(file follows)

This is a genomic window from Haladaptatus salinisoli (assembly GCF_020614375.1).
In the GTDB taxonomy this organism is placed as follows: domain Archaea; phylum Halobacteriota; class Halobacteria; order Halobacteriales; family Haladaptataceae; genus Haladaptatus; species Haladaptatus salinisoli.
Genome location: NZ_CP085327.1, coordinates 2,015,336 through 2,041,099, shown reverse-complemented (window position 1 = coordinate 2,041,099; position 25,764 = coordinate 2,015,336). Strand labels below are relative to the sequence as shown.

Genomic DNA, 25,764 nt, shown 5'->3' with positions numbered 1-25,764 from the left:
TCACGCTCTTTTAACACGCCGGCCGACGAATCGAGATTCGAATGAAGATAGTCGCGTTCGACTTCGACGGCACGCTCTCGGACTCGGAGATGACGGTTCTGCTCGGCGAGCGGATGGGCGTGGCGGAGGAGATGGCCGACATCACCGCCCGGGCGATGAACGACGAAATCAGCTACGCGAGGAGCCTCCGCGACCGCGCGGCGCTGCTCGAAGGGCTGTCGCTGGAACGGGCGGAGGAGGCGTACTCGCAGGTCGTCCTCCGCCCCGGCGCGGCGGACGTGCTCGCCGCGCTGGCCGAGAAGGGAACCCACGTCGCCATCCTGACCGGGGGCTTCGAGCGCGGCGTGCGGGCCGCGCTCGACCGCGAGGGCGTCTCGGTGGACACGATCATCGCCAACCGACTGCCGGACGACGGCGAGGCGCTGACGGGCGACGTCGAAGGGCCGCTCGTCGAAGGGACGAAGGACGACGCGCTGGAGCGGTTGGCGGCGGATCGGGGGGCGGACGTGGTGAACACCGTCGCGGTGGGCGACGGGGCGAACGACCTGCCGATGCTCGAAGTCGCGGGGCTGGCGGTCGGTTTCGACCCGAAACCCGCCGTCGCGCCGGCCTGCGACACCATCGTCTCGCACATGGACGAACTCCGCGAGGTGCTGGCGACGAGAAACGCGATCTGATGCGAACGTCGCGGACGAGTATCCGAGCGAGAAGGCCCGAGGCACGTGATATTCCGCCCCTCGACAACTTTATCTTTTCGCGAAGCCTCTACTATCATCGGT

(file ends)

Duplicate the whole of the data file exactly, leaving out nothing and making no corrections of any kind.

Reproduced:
This is a genomic window from Haladaptatus salinisoli (assembly GCF_020614375.1).
In the GTDB taxonomy this organism is placed as follows: domain Archaea; phylum Halobacteriota; class Halobacteria; order Halobacteriales; family Haladaptataceae; genus Haladaptatus; species Haladaptatus salinisoli.
Genome location: NZ_CP085327.1, coordinates 2,015,336 through 2,041,099, shown reverse-complemented (window position 1 = coordinate 2,041,099; position 25,764 = coordinate 2,015,336). Strand labels below are relative to the sequence as shown.

Genomic DNA, 25,764 nt, shown 5'->3' with positions numbered 1-25,764 from the left:
TCACGCTCTTTTAACACGCCGGCCGACGAATCGAGATTCGAATGAAGATAGTCGCGTTCGACTTCGACGGCACGCTCTCGGACTCGGAGATGACGGTTCTGCTCGGCGAGCGGATGGGCGTGGCGGAGGAGATGGCCGACATCACCGCCCGGGCGATGAACGACGAAATCAGCTACGCGAGGAGCCTCCGCGACCGCGCGGCGCTGCTCGAAGGGCTGTCGCTGGAACGGGCGGAGGAGGCGTACTCGCAGGTCGTCCTCCGCCCCGGCGCGGCGGACGTGCTCGCCGCGCTGGCCGAGAAGGGAACCCACGTCGCCATCCTGACCGGGGGCTTCGAGCGCGGCGTGCGGGCCGCGCTCGACCGCGAGGGCGTCTCGGTGGACACGATCATCGCCAACCGACTGCCGGACGACGGCGAGGCGCTGACGGGCGACGTCGAAGGGCCGCTCGTCGAAGGGACGAAGGACGACGCGCTGGAGCGGTTGGCGGCGGATCGGGGGGCGGACGTGGTGAACACCGTCGCGGTGGGCGACGGGGCGAACGACCTGCCGATGCTCGAAGTCGCGGGGCTGGCGGTCGGTTTCGACCCGAAACCCGCCGTCGCGCCGGCCTGCGACACCATCGTCTCGCACATGGACGAACTCCGCGAGGTGCTGGCGACGAGAAACGCGATCTGATGCGAACGTCGCGGACGAGTATCCGAGCGAGAAGGCCCGAGGCACGTGATATTCCGCCCCTCGACAACTTTATCTTTTCGCGAAGCCTCTACTATCATCGGT